Kati Marton Unveils Another Relic
The Second World War and the Holocaust were without a doubt some of the most horrifying events humanity has gone through in its short existence, especially if we’re talking about the evil that men do to each other. However, where there is death, hardship and misery, there will also be room for hope, courage, and a testament to the strength of the human soul. While many tragically fell to the inhumane terror that was the Nazi machine, there were many others who survived against all odds, often thanks to the help of true humanitarians and altruists who gave everything they could so that people who were strangers to them might live. Needless to say, many of those heroes will remain forgotten to history, their deeds only known to their closest relatives… and Raoul Wallenberg was close to being part of that group.
In her biography simply titled Wallenberg, Kati Marton takes it upon herself to tell us the rather incredible story of this Swedish aristocrat who went out of his way to save thousands upon thousands of Jews from the clutches of the Nazis, using his cunning and ingenuity to navigate a bureaucratic and political maze that swallowed many. Indeed, this is the story of a man who abandoned his life of comfort and luxury in order to work as a diplomat, using his position as cover to perform various tricks such as issuing the Jewish communities with protective passes as well as buying buildings for them and declaring them to be on foreign Swedish soil. And what kind of reward did he get for all of his trouble, sacrifices and hard work? Imprisonment in a Soviet labour camp which eventually led to his untimely death. They intended for him to disappear like so many others during his time, but history had other plans.
A Life Worth Knowing
At this point we already have a decent amount of books out there talking about the unsung heroes of the Second World War, people who performed nigh-unbelievable exploits to save the lives of strangers they would likely never meet again. However, each and every one of those stories is unique in and of itself, deserving of recognition for they stand as considerable testaments to the goodness that exists in humanity. There are plenty of nuances and aspects that are particular to each and every story, and in this one the first truly remarkable thing was that Raoul Wallenberg was living a life of wealth and luxury in Sweden. He had no real reason of venturing outside into the dangerous zones of Europe to try and help the people who were being persecuted. Nevertheless, he left it all behind and, let’s face it, did what very few of us would even consider to begin with. His selflessness alone makes him one of the most remarkable people to have existed in that time period.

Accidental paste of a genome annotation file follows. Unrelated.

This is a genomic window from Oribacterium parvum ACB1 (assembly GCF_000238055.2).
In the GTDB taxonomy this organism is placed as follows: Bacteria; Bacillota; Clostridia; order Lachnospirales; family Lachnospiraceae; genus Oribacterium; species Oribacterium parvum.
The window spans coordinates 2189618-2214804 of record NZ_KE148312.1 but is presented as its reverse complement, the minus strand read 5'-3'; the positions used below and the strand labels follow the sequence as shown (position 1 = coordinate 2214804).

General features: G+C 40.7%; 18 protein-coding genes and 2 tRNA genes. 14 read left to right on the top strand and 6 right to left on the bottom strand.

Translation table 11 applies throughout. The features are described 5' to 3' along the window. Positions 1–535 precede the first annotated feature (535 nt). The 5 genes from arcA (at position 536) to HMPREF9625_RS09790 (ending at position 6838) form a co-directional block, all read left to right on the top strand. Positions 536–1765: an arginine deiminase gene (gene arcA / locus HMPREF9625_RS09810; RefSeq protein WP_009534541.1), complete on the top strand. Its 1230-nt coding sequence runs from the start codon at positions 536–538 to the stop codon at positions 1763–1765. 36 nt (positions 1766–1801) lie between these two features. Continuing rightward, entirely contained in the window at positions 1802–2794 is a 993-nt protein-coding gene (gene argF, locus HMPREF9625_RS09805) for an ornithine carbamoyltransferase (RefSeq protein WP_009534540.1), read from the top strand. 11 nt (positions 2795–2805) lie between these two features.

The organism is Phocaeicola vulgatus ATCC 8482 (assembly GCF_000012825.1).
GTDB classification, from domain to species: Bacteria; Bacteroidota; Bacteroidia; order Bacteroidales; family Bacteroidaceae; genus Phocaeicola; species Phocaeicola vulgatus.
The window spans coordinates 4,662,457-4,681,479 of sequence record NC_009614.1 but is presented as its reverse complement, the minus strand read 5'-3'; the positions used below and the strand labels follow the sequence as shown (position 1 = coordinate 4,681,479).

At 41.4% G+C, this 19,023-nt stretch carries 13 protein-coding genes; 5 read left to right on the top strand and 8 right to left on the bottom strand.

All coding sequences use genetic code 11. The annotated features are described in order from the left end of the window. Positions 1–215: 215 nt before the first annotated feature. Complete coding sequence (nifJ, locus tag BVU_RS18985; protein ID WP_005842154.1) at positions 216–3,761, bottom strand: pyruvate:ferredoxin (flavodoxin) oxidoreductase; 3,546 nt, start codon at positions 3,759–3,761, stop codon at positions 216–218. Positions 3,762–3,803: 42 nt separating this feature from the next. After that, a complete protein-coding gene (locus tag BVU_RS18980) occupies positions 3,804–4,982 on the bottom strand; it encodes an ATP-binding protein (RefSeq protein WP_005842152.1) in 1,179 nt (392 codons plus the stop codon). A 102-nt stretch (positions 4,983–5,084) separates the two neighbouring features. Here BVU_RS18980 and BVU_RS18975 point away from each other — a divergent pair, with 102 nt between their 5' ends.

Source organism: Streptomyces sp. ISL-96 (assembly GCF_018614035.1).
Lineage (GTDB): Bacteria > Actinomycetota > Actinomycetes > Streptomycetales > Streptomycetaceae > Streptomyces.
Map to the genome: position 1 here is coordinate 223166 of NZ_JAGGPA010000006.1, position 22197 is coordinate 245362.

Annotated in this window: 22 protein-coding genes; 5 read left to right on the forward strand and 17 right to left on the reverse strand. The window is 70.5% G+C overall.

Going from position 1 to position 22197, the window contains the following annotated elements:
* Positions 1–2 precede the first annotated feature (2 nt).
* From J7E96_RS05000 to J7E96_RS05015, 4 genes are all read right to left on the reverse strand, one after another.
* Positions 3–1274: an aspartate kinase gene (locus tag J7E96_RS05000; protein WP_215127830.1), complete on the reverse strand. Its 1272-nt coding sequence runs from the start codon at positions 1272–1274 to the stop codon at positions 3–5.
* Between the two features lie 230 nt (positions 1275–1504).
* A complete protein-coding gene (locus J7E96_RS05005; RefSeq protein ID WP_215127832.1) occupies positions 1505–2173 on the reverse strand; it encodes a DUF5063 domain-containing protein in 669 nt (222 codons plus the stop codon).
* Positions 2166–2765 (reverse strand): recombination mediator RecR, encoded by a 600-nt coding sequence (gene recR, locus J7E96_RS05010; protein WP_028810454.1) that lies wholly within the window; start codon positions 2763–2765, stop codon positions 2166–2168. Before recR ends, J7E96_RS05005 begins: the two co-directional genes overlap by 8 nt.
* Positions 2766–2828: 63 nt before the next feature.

The way in which he went about his business is also something worthy of a spy novel. He worked undercover as a diplomat and managed to save Jews in legal ways, so to speak. In other words, rather than smuggle or hide people like many others did, he used the law and its bureaucratic world to his advantage, manipulating it to suit his needs. These kinds of manoeuvres call for special kinds of mental gymnastics and witnessing his ability to swim through the political shark tank that was the Nazi party is simply riveting. While it is a serious biography, there are times where it cannot help but to read like a thriller… Wallenberg’s life really was that intense.
All of this is conveyed through technically superb and irreproachable writing worthy of a master wordsmith. Kati Marton shows her chops as an experienced writer and journalist, understanding the importance of focusing on the critical details and omitting the irrelevant ones. She tells us enough to get us acquainted with the characters, to establish the setting as well as the mood, and then gets on with the events using a language that flows well and is easy to understand.
The Tragedy that Came After
Ultimately, what happened to him after the war is also of great significance. While most people would be heralded as true heroes for doing what he did, Raoul ended up in a Soviet labour camp, illegally imprisoned and ultimately dying from the squalid conditions he was made to live in. The end of his story is truly the prime example of the injustice that can befall human beings, and the clearest demonstration of the saying that no good deed goes unpunished. While nothing we can do or say may bring him back or change his fate, the least we can do is remember him and live by the example he set forth for us.
Wallenberg’s life is not only that we should learn about, or even use as an example of what true altruism looks like… but it’s one that should really make us question the true value of humans helping and loving each other. He gave literally everything he had, including his life, to uphold his ideal that humans ought to stick together and help each other, that we ought to live in a spirit of cooperation rather than sink into individualism.
Some Final Words
To bring this review to a close, I will go out on a limb and say that Wallenberg by Kati Marton is the best book available for those who want to learn about the titular man who turned out to be an unexpected saviour to thousands of Jews. It is written with great style and precision, taking us through the many notable and history-shaping events Raoul lived through (and participated in), educating us from A to Z on one of the strangest fates to befall someone, at least in the 20th century. If you are interested in stories from the Second World War, especially ones more on the humanitarian side, then I strongly suggest you give this book a read.